Again, with regard to a man’s work or business.  It is not only a lawful thing to attend to it, but it is a highly meritorious thing.  No less an authority that an Apostle has declared that, “If any man will not work, neither let him eat.”  But suppose I ask a man why he does not pray, why de does not attend Mass, why he does not come to confession?  Do you think it is any answer to say that, indeed, he was too much engages in his work or his business.  Our Lord long ago laid down the rule – “Seek first the Kingdom of God and His justice.”  Work is good, business good, attention to both very good in itself, but when work or business gets the first place in a man’s mind, when the attention he pays to them, hinders or destroys the attention he should pay to the salvation of his soul, then let him beware.  His work or business, however good or necessary in themselves, however they seem to be in sheep’s clothing, have become for him “False prophets,” and inwardly they are ravening wolves.  A man may say he has no time for this religious duty or that; no time, remark, for that for which all time was given.  It is an old excuse, old s the corruption and fall of man, old, at all events, as the passage in the Gospel which relates that, of the men who were first invited to the Great supper some said: “I have bought a farm, I must go ut and see it, pray thee, hold me excuse;” some more said: “I have bought five yoke of oxen, I must go out to try them, pray hold me excused;” and another: “I have married a wife, therefore I cannot come.”  Ah! They thought, as men think now, that their worldly occupations were excuse enough, but when the king heard, his wrath flashed out, and he declared that not one of them should ever taste of his supper.  Here, then, is the rule – it is no rule invented by me or by any man, it is the rule laid down by our Lord Himself – “Seek first the Kingdom of God.”  Do not put anything before the eternal interest of your immortal souls.  And if at any time the world be alluring, the flesh rebelling against the spirit, the devil seeking to turn us from the path to heaven, then awaken the drooping energies of your spirit with the memory of this other saying of our Lord – a saying that solves all problems, dispels all illusions, a saying that might well be selected to wind up the dread proceedings of the last Great Judgment – “Shat doth it profit a man if he gain the whole world and suffer the loss of his own soul?”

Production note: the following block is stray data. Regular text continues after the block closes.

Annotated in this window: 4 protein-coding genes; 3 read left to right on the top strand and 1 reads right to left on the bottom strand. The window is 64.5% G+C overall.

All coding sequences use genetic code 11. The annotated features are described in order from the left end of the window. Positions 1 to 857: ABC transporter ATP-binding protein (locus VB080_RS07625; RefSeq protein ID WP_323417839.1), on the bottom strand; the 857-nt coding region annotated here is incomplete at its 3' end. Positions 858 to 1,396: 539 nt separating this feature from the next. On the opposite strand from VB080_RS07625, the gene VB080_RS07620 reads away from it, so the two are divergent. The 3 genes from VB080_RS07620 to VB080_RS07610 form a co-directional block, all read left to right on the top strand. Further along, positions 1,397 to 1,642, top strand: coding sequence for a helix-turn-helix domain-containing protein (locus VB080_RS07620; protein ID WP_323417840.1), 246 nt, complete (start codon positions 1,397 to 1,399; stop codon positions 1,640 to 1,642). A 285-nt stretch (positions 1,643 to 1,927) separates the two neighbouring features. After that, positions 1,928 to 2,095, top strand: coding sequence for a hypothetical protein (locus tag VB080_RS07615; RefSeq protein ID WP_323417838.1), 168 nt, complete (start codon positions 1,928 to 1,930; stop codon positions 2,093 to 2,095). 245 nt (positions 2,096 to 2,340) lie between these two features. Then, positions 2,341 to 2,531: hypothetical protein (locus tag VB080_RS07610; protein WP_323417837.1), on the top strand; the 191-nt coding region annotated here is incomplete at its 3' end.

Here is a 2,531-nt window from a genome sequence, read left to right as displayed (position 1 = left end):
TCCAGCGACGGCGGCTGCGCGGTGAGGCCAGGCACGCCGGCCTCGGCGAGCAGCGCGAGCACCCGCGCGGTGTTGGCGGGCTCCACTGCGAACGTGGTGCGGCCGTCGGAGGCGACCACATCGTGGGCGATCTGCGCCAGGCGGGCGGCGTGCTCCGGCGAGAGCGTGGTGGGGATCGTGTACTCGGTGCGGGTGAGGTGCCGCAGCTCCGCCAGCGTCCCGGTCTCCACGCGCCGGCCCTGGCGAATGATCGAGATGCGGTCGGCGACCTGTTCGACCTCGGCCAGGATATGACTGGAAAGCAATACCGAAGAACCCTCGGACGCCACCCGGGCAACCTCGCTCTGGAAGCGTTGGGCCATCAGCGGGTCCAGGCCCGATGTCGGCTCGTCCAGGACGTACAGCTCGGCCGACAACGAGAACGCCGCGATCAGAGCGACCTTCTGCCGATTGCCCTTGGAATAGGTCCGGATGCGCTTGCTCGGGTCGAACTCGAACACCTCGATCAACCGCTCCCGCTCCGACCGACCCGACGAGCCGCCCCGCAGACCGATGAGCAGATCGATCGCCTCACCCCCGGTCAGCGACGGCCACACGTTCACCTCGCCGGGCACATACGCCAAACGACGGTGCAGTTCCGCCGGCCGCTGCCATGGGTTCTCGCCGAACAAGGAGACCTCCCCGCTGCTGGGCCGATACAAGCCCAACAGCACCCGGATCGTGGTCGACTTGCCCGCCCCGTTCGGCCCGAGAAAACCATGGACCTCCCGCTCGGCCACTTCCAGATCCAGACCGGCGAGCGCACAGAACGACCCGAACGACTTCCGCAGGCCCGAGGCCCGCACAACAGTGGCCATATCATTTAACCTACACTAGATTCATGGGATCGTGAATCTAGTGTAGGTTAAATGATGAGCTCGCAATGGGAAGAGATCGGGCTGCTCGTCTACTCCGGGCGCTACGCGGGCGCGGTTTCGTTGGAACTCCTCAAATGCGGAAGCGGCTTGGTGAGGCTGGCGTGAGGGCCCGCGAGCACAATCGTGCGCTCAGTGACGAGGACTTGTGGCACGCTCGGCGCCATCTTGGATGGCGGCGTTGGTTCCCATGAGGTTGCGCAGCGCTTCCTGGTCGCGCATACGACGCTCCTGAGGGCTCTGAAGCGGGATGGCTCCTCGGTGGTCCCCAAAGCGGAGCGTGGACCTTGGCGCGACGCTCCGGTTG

But there is another agency occupied at present with the teaching of men, about which, beyond all others, it is necessary to use the warning – “beware of false prophets.”  If there be false prophets anywhere, they are to be fund amongst those who use, for the most immoral and anti-social purposes, the great power of the press.